"Hi readers, Get ready to read our weekly digest of Swedish news in less than 60 seconds. The..." READ »

 

24 October

Is darkness weather? (Blogweiser) »

"I try very hard not to talk about the weather. This has come after a decade..." READ »

 
 
 
National
Sub hunt: Day-by-day
National
Sub hunt: Stockholm islanders share their fears with The Local
Sponsored Article
The best options for oversea transfers
National
Get 20% off unique Swedish homeware
National
Dentist gives free care to Roma beggars
Business & Money
Get your own office in Gothenburg or Stockholm - free for a day
Gallery
Property of the week: Malmö
Gallery
PHOTOS: 'Foreign activity' in Swedish waters
Gallery
People-watching: October 19th
TT
Society
QUIZ: How good is your Swedish?
Lifestyle
What's on in Sweden: October 17th - 24th
Society
The nudity... and nine other things expat men notice in Sweden
Gallery
People-watching: October 15th
Gallery
Your views: Should outdoor smoking be banned in Sweden?
Business & Money
Sweden has 'large hole' in finances
Sponsored Article
Introducing... Finding a job in Stockholm
Society
Monster salmon caught in northern Sweden
Gallery
Property of the week: Lorensberg
National
Scandinavia's child bride
National
Ebola crisis: How is Sweden preparing?
Business & Money
How Sweden is becoming a cashless society
Gallery
Stockholm Burlesque Festival 2014
National
How a little red horse became a symbol for Sweden
Gallery
People-watching: October 12th
Business & Money
The hottest start-ups from southern Sweden
National
What's on in Sweden: October 10th - 17th
National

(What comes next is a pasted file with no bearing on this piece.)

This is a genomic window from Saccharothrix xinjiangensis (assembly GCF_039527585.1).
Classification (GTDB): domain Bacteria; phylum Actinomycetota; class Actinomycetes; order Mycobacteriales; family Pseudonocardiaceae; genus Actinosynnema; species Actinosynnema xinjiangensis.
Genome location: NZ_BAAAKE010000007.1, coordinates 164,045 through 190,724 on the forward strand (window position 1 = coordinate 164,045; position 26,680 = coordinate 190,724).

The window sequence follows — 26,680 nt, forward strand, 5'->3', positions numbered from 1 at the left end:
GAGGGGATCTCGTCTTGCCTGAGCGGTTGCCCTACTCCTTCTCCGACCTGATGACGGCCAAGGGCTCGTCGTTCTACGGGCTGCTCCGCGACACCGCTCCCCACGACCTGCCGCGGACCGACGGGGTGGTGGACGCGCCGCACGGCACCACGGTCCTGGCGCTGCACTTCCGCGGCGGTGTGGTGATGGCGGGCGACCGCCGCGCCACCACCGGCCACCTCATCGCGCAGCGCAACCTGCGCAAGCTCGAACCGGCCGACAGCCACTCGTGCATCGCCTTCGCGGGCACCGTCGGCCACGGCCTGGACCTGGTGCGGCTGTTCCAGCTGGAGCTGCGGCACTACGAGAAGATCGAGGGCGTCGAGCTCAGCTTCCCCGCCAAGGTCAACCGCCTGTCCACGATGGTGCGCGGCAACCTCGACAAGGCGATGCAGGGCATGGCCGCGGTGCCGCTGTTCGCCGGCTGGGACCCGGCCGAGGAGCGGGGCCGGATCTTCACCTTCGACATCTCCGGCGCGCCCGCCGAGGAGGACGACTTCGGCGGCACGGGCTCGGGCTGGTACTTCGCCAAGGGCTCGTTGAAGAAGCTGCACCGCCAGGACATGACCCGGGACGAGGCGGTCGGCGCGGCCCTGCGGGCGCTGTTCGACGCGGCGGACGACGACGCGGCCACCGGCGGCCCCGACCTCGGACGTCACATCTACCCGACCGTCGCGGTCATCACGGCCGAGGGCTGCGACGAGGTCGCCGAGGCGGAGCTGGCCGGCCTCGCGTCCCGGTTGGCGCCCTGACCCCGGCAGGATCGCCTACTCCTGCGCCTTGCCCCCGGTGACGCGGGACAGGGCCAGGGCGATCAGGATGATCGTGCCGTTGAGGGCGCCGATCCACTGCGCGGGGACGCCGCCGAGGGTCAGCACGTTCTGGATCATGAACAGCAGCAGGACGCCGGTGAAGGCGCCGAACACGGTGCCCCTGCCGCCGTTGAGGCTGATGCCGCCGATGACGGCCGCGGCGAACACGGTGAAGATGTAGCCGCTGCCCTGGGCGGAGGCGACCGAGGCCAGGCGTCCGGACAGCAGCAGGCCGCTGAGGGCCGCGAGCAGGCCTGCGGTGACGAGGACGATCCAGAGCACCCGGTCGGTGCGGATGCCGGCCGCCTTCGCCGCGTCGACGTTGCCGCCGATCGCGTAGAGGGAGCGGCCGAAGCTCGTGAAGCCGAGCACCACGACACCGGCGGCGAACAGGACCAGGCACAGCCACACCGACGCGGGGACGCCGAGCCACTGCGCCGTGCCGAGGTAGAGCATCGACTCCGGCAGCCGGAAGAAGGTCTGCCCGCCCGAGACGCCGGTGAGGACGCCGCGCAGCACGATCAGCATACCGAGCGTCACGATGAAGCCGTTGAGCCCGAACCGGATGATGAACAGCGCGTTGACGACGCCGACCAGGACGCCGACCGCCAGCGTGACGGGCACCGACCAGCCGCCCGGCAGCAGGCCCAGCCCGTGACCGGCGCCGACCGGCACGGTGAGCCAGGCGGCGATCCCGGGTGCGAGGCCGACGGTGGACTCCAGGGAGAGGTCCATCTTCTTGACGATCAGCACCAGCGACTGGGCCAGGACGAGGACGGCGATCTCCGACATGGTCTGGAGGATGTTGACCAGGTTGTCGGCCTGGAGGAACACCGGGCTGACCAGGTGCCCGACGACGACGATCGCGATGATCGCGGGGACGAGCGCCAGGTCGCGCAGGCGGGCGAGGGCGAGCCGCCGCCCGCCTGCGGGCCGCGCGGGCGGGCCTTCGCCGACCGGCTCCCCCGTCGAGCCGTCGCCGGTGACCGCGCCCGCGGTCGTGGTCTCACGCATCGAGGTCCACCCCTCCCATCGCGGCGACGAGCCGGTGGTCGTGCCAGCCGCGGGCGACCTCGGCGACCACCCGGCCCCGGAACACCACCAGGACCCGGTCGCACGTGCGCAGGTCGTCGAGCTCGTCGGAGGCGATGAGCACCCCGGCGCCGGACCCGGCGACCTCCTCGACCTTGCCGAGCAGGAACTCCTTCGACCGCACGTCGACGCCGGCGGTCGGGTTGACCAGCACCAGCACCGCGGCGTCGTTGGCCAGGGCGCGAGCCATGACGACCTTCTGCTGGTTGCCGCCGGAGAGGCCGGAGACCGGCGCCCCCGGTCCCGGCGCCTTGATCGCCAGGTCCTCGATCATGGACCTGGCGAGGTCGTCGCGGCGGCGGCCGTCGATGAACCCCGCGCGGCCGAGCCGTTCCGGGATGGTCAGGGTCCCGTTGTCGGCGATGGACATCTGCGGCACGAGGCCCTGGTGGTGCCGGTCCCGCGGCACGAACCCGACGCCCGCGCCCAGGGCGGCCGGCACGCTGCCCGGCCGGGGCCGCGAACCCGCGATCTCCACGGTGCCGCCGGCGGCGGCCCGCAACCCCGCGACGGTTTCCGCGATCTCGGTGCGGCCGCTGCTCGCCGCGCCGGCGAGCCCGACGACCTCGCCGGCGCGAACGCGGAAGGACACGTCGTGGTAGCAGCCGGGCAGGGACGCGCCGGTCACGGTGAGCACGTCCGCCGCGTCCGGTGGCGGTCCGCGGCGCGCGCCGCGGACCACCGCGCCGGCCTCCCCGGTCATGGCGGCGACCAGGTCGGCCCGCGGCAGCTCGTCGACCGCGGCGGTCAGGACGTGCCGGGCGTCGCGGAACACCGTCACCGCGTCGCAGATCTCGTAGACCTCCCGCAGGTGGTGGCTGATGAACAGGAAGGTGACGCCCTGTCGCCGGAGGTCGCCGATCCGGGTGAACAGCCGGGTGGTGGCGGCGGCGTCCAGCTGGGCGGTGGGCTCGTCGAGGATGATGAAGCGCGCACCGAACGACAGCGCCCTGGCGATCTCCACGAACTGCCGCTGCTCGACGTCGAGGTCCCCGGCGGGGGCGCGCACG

Stockholm is 'best' region for well-being
Gallery
People-watching: October 8th
National
Five facts to know about Patrick Modiano
Society
My Swedish Career: A French fashionista in Sweden
Society
Swede's anti-bully Facebook tale goes viral
Society
Have you seen Sweden's viral subway cancer campaign?
National
Isis: Swedes linked to Turkish prisoner swap
National
Should Swedes be banned from buying sex abroad?
Gallery
Fredrik Reinfeldt's leaving presents
National
Five Swedish TV shows you shouldn't miss
Gallery
A tool belt, a casserole, and a book. Fredrik Reinfeldt's parliament gifts
TT
Lifestyle
Top five winter festivals in Sweden
TT
National
Sami reindeer herders win mine reprieve
Gallery
Property of the Week: Gamla Enskede
Sponsored Article
How to catch the first lobster of the year
Team SCA
Sponsored Article
All-female SCA team takes off on Volvo Ocean Race
Latest news from The Local in Austria

More news from Austria at thelocal.at

Latest news from The Local in Switzerland

More news from Switzerland at thelocal.ch

Latest news from The Local in Germany

More news from Germany at thelocal.de

Latest news from The Local in Denmark

More news from Denmark at thelocal.dk

Latest news from The Local in Spain

More news from Spain at thelocal.es

Latest news from The Local in France

More news from France at thelocal.fr

Latest news from The Local in Italy

More news from Italy at thelocal.it

Latest news from The Local in Norway

More news from Norway at thelocal.no

991
jobs available
Swedish Down Town Consulting & Productions
Swedish Down Town Consulting & Productions is an innovative business company which provides valuable assistance with the Swedish Authorities, Swedish language practice and general communications. Call 073-100 47 81 or visit:
www.swedishdowntown.com
PSD Media
PSD Media is marketing company that offers innovative solutions for online retailers. We provide modern solutions that help increase traffic and raise conversion. Visit our site at:
http://psdmedia.se
If you want to drink, that’s your business.
If you want to stop, we can help.

Learn more about English-language Alcoholics Anonymous in Sweden. No dues. No fees. Confidentiality assured.
AA-EUROPE.ORG/SWEDEN